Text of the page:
Volunteers and participants have been vigorously training and raising funds leading into this month’s challenge. Their dedication and dogged persistence is sobering. Each participant has pledged to raise funds, many in creative ways which apparently include local cycles with friends and supporters in their home countries:

UAE based cyclers  training for Cycling4Gaza 2014 at Al Qudra Cycling Track in Dubai August 2014 (photo:C4G)

UAE based Cycling4Gcyclers fundraising effort Cycling4Gaza 2014 training at Al Qudra Cycling Track in Dubai August 2014 (photo:C4G)

Listen to what Palestine Children’s Relief Fund founder Steve Sosebee, speaking from Gaza, has to say about what Cycling4Gaza has accomplished, and witness this scene in Gaza:

I’ve contacted some friends in D.C. who plan on joining the team for the last leg of the trip. Cycling4Gaza has invited family, friends and C4G supporters to join a “Cycling in solidarity with the children of Gaza” day on September 21.

The plan is to cycle down Beach Drive through Rock Creek Park ending on the south side of the National Mall between the Washington Monument and the Capitol. Save that date if you’re in the area and want to meet this amazing group of people, have fun, volunteer, contribute through activities, spread awareness,  help them reach their U.S.target, or just cheer them on. (You can also email them at [email protected])

If there’s ever a case for ordinary people making a difference, this is it. We’ll be following up on Cycling4Gaza.

A few more words from PCRF’s founder Steve Sosebee talking about the REACH project:

We are honored to partner with Cycling4Gaza and the many dedicated volunteers from all over the world who support their great deeds. This partnership will enable us to focus on addressing the terrible human crisis facing children in the besieged Gaza Strip.  Our goal in the REACH (Reaching Every Affected Child in Gaza) project is to identify every sick and injured child in Gaza in need of specialized medical care, and to provide them with the surgery that they need but cannot get within the exhausted local healthcare system.

The PCRF was created as a nonprofit, nonpolitical medical relief organization during the first Intifada, by concerned people who were seeking ways to contribute positively to the humanitarian needs of children under Israeli military occupation. Over the past twenty-two years, we have sent over 1,000 children from Palestine, Lebanon, Jordan, Syria and Iraq for free surgery in North and South America, Europe, Asia and other parts of the Middle East.  We have treated over 10,000 children through direct surgery by hundreds of visiting teams from all over the world.The PCRF has field staff and offices throughout the Gaza Strip, the West Bank and Lebanon to ensure that we are able to identify and support the care of children in need.

 

Brought to you by Cycling4Gaza and Visualizing Palestine.

A project of Cycling4Gaza and Visualizing Palestine.

 

About Annie Robbins

Annie Robbins is Editor at Large for Mondoweiss, a mother, a human rights activist and a ceramic artist. She lives in the SF bay area. Follow her on Twitter @anniefofani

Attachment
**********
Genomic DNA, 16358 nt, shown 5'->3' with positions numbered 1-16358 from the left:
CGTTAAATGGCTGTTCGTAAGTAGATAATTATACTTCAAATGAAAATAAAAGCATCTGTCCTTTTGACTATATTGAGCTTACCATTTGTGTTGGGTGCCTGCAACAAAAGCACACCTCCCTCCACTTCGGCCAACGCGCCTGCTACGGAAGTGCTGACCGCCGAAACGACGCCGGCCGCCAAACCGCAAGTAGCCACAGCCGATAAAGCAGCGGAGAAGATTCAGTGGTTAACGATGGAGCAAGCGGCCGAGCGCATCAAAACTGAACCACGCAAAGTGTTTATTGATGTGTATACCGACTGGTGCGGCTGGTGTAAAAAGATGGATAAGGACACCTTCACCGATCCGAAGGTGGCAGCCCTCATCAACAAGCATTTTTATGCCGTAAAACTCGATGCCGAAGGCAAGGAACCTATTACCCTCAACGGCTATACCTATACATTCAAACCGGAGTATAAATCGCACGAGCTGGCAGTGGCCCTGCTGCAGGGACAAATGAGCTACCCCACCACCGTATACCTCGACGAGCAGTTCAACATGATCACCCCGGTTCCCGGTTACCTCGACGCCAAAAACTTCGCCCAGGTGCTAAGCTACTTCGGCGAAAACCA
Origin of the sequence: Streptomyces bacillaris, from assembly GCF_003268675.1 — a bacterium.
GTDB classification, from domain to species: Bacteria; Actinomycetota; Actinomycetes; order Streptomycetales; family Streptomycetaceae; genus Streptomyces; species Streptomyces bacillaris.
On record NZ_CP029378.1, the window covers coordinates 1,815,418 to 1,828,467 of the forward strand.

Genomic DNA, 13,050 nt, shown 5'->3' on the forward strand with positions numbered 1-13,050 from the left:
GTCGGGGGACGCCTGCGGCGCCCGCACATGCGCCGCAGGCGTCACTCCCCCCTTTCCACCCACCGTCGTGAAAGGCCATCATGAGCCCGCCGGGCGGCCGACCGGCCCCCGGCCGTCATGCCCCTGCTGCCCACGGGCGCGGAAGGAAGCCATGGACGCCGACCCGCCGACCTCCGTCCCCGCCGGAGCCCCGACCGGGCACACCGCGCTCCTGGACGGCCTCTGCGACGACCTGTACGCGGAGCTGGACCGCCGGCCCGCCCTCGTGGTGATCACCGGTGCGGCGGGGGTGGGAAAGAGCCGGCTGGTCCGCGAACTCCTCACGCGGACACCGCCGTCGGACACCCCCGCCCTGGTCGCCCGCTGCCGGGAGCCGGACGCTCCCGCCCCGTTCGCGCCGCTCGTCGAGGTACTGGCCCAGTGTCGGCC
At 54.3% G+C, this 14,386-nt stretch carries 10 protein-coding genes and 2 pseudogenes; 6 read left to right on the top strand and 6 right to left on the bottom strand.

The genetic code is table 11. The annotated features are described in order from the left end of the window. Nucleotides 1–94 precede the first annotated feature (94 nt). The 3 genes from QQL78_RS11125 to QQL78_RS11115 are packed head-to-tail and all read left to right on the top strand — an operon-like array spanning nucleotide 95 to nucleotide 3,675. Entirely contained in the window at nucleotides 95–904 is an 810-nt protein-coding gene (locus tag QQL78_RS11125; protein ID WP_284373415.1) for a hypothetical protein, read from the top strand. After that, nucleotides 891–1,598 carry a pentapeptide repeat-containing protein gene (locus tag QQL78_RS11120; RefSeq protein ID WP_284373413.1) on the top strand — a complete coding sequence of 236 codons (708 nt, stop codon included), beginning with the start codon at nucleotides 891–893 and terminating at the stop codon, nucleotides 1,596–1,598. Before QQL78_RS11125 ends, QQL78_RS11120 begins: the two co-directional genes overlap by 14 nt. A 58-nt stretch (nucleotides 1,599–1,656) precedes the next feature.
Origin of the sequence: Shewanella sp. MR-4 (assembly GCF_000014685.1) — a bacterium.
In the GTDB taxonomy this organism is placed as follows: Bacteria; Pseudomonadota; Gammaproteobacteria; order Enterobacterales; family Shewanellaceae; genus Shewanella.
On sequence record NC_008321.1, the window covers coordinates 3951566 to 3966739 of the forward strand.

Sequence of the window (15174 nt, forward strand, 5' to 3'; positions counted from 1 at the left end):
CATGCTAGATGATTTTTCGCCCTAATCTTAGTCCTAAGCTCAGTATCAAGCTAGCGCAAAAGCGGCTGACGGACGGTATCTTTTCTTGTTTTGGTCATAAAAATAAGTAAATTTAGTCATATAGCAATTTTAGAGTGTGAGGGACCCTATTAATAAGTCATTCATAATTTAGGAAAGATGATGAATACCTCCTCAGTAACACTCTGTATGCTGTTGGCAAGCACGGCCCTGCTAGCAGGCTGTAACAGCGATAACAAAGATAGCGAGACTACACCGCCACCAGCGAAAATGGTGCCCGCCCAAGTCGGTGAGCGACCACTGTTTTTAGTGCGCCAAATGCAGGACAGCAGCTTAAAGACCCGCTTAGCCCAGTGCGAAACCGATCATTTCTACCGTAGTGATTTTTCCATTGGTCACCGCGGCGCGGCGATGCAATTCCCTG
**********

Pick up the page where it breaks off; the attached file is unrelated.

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5 Responses

  1. just
    September 7, 2014, 10:13 am

    Awesome!

    Check out the smiles. No matter what, there are always smiles and hope and diverse people working in solidarity for justice and with care for the Palestinians.

    (Love the shirts!)

  2. Annie Robbins
    September 7, 2014, 11:20 am

    i’m blown away they’ve already raised over a million dollars. if this was on the west coast i’d love to join them on the final lap. not sure if i could survive a couple hundred miles tho! but what dedication. i love it.

  3. jon s
    September 8, 2014, 11:09 am

    Admirable intention, but how can you be sure that the funds go to health and education and not to Hamas?

    • Annie Robbins
      September 8, 2014, 11:41 am

      jon, i’d urge you to check out PCRF website http://www.pcrf.net/

      scroll to the base here: http://www.pcrf.net/about and open

      2012 Audited Financial StatementPCRF Records Retention/Destruction PolicyWhistleblower Protection Policy 2012 Form 990Annual Report

      PCRF coordinates medical missions like this w/voluteers from all over the world and they fly patients back to the US where specialists perform operations at hospitals all over the US. they have chapters in many cities and volunteer families in the states who open their homes to patients such as Nammous who live with the host families until they are healed. they send american pediatric teams to provide treatment to refugees like this http://www.pcrf.net/blog/american-pediatric-team-visits-syrian-refugees-in-lebanon

      i spent a day with an american team at a refugee camp in lebanon. the PCRF staff missions coordinator in lebanon was Mahmoud Al Hajj. as far as i know PCRF does not spend donations to outsource thru gov officials in the countries in which their missions operate, they provide the medical staff themselves as well as train professionals. but you can contact them and ask these kinds of questions. they are very accessible. and since they are a US based NGO i’m sure they’ve been checked out by our government to get non profit status. they are not a political organization.

      i also recommend checking out the Huda Al Masri Pediatric Cancer center/ Beit Jala Hospital. http://pcrf.net/cancercare/

      i think it’s the only pediatric cancer center in the West Bank. i recommend this overview of PCRF